Croissants are delicious, butter and flaky pastry invented in France. They are typically eaten for breakfast but can pair well with certain sandwich insides like ham and cheese, chicken salad, egg salad, shrimp salad, egg and bacon or sausage. They can be versatile when used or eaten on their own. 


I will just give a warning, as delicious as they are, making them from scratch is a pain. It is not instant gratification here. You can absolutely buy croissant dough in grocery stores like BJ’s, Price Chopper or a local market, but it won’t necessarily taste the same. When you make croissants, well it gives you a great workout beating the butter into the dough during the lamination process. It also takes a long time because of the Proof time.

Proof: is a step in the preparation of yeast bread and other baked goods where the dough is allowed to rest and rise a final time before baking. During this rest period, yeast ferments the dough and produces gases, thereby leavening the dough.

Laminated dough: is a culinary preparation consisting of many thin layers of dough separated by butter, produced by repeated folding and rolling. Such doughs may contain more than eighty layers. During baking, water in the butter vaporizes and expands, causing the dough to puff up and separate, while the lipids in the butter essentially fry the dough, resulting in a light, flaky product.

Now you will need a food scale. This is not something you can get away with when measuring with cups and Teaspoon or Tablespoons.


a delicious french pastry that is perfect for breakfast or dessert
Prep Time 1 hr
Cook Time 25 mins
Rest Time 1 d
Course Breakfast, Dessert
Cuisine French
Servings 26


  • Bowl
  • Mixer with dough hook
  • Food Scale
  • Parchment Paper
  • Knife
  • rolling pan
  • sheet pan


  • 350 grams Water
  • 300 grams Milk
  • 15 grams SAF yeast
  • 25 grams salt
  • 100 grams Sugar
  • 1100 grams All purpose Flour
  • 484 grams butter


Croissant Dough

  • Add all ingredients except butter together in bowl
  • Mix on low speed with dough hook attachment until it all comes together.
  • Knead on floured table a little but not too much. Shape into square roughly 8 X 8 and wrap in plastic
  • Let rest in refrigerator.

Butter for Laminating

  • Flour parchment paper
  • Chop butter lengthwise into roughly 115 gram (4 ounce) pieces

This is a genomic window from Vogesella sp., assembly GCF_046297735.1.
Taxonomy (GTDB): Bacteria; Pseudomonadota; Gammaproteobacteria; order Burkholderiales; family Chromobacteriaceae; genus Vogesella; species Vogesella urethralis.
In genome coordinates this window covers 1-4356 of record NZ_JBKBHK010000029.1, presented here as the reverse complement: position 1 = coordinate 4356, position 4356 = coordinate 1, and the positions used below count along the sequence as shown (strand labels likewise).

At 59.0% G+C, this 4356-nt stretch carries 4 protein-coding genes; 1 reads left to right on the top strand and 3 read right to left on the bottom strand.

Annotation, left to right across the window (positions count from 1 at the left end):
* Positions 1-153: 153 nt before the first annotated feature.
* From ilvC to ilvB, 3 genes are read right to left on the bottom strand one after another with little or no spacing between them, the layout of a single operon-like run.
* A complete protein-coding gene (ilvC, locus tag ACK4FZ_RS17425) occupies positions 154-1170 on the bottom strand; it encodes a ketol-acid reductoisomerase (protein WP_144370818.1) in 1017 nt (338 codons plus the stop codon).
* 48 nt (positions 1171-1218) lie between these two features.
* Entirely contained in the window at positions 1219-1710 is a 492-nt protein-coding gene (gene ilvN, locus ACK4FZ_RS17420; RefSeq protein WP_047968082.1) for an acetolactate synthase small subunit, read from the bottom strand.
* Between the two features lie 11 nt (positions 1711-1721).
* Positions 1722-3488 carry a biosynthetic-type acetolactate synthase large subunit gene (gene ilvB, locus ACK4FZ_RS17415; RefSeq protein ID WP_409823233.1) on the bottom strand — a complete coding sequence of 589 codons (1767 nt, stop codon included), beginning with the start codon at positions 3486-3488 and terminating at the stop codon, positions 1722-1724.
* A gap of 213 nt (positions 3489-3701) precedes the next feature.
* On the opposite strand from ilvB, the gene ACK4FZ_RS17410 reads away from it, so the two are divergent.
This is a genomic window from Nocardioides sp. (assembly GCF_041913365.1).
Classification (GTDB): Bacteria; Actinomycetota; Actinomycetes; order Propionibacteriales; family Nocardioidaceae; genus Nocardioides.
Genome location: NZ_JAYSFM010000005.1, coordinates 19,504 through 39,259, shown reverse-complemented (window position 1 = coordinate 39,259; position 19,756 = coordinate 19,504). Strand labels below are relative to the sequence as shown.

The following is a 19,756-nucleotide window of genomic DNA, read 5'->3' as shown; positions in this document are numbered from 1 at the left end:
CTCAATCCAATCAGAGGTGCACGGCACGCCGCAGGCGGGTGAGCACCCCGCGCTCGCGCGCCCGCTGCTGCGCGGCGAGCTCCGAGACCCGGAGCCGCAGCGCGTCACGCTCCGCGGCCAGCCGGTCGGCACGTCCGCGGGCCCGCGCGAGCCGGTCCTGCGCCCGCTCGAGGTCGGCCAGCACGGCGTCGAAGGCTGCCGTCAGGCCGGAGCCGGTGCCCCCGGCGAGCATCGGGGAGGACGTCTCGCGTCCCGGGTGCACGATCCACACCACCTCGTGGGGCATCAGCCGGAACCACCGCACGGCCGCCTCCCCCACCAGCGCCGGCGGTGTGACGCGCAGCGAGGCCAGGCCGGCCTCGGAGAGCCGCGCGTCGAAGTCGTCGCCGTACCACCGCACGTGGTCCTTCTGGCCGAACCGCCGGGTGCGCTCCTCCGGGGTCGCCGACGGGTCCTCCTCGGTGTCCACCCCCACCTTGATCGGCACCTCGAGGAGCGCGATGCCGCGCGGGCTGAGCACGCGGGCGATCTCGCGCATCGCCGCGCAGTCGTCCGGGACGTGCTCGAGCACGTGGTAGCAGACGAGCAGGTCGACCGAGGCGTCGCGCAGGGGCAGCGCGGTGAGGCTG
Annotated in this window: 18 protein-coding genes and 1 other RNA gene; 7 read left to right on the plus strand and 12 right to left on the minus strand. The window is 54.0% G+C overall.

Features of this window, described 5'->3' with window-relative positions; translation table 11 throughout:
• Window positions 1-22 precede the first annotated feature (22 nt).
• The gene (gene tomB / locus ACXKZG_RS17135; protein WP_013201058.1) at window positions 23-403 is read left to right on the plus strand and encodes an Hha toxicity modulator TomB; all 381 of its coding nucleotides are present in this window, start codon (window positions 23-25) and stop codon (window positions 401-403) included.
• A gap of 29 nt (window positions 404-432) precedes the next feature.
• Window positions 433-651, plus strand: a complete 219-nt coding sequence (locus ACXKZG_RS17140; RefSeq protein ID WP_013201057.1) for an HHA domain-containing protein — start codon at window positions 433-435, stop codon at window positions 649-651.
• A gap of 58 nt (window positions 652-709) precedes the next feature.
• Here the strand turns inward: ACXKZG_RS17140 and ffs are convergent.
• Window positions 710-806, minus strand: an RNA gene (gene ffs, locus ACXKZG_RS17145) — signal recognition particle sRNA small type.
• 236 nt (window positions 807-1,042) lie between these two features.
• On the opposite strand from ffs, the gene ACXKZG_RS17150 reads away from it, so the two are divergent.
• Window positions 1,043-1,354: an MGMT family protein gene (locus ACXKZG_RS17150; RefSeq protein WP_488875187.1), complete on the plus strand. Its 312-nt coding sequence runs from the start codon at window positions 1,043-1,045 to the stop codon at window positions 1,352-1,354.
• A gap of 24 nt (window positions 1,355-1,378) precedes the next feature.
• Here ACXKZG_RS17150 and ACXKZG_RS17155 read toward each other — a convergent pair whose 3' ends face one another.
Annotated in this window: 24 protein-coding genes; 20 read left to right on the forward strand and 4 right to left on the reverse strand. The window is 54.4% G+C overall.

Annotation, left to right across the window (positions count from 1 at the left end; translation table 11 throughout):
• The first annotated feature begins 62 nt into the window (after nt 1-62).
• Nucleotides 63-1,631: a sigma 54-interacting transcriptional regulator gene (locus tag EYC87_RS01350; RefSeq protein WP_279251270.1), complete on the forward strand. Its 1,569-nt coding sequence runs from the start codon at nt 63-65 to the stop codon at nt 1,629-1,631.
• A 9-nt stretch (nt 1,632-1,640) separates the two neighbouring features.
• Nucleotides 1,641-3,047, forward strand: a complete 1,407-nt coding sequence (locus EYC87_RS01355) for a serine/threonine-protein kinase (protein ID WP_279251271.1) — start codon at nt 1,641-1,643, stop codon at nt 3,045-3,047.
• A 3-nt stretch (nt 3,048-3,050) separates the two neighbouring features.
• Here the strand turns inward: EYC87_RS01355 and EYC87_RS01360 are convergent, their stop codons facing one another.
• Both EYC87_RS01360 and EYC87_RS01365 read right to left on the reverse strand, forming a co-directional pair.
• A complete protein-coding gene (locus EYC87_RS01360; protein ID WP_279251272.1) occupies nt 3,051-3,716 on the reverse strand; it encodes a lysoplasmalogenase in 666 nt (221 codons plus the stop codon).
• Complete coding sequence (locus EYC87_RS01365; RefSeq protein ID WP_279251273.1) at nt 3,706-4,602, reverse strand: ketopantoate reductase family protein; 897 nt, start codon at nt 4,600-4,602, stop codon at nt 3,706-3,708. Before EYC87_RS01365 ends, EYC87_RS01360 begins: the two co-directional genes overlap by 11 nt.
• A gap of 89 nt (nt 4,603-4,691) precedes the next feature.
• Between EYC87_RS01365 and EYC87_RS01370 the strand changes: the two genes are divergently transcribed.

• Flour the butter lightly and cover with paper
  • Beat with rolling pin to soften and flatten. Try to shape it into rectangle.
  • Make sure the butter is roughly 2/3 the size of the dough

Laminating Croissant Dough

  •  Roll out dough to form rectangle. Don’t let the dough get too wide, no
    more than 10-12 inches wide.
  • Brush off excess flour with a brush and mark about 2/3 of the dough.
    Place the butter on the 2/3 portion of the dough and trim any edges. The
    butter should be cold but malleable.
  • Fold 1/3 of the dough over. Brush off flour and fold the other 1/3 over
    keeping the edges neat and tight. See diagram below.
  • Rotate the dough 90° and flour it up. Hit the ends to seal the dough and
    bang it down. Roll the dough out, keeping the edges neat, tight and not
    too long or thin. The dough should be about 3 ½ feel long.
  • Brush off the flour and double turn. Sealing the two ends when you bring
    them to the middle.
  • Roll it out a little and cover with plastic wrap. Let rest in fridge between
    turns if needed.
  • Repeat the double turn. Flour the dough and triple wrap in plastic. Let
    dough rest overnight in refrigerator.
  • Cut dough in half, approximately 2 pounds 8 ounces for each half.

Shaping First Half of Dough

  • Roll out so that the width is 11 inches and the length is about 26 inches.
    The dough should be 1/8 of an inch thick (not too thick, not too thin)
  • Trim 3 edges so that they are straight.
  • Mark alongside the dough every 4 inches at the bottom. At the top, mark 2
    inches in, then every 4 inches. Then form zig zag cuts to make triangles.
    Discard ends. See diagram below:
  • Take each triangle and cut 2 cuts ¼ inch deep in the middle between 10
    and 12 inches.
  • Pick up and pull open, forming a batman shape with the cuts and run your
    thumb down the middle, stretching out the dough.
  • 1-2 seal, roll down dough holding bottom with your finger, stretching
    slightly and keeping elbows out. Roll the dough down until the end.
  • Line a sheet tray with parchment paper and place each rolled croissant on
    the pan, ends underneath and tips facedown. Cover and let proof.
  • Egg wash tops and place into 350°F oven for 25 minutes. Rotate tray
    about halfway through.

Shaping Second Half of the Dough

  • Roll out to 1/4 -1/8 inch thick, about 14 inches wide and about 24 inches
  • Cut off two sides straight with a right angle.
  • Mark along width every 4 inches and along length every 3 ½ inches. Cut
    across to make rectangles like below.
  • Egg wash bottom of inch of each rectangle. Lay two chocolate batons
    down lengthwise on dough above egg wash.
  • Fold over top third. Then fold over again sealing with egg wash
    ress down slightly and place on sheet tray lined with parchment paper.
    Cover and proof.
  • Egg wash tops and place into 350°F oven for 25 minutes. Rotate tray
    about halfway through.
Keyword Croissants, french food

Leave a Reply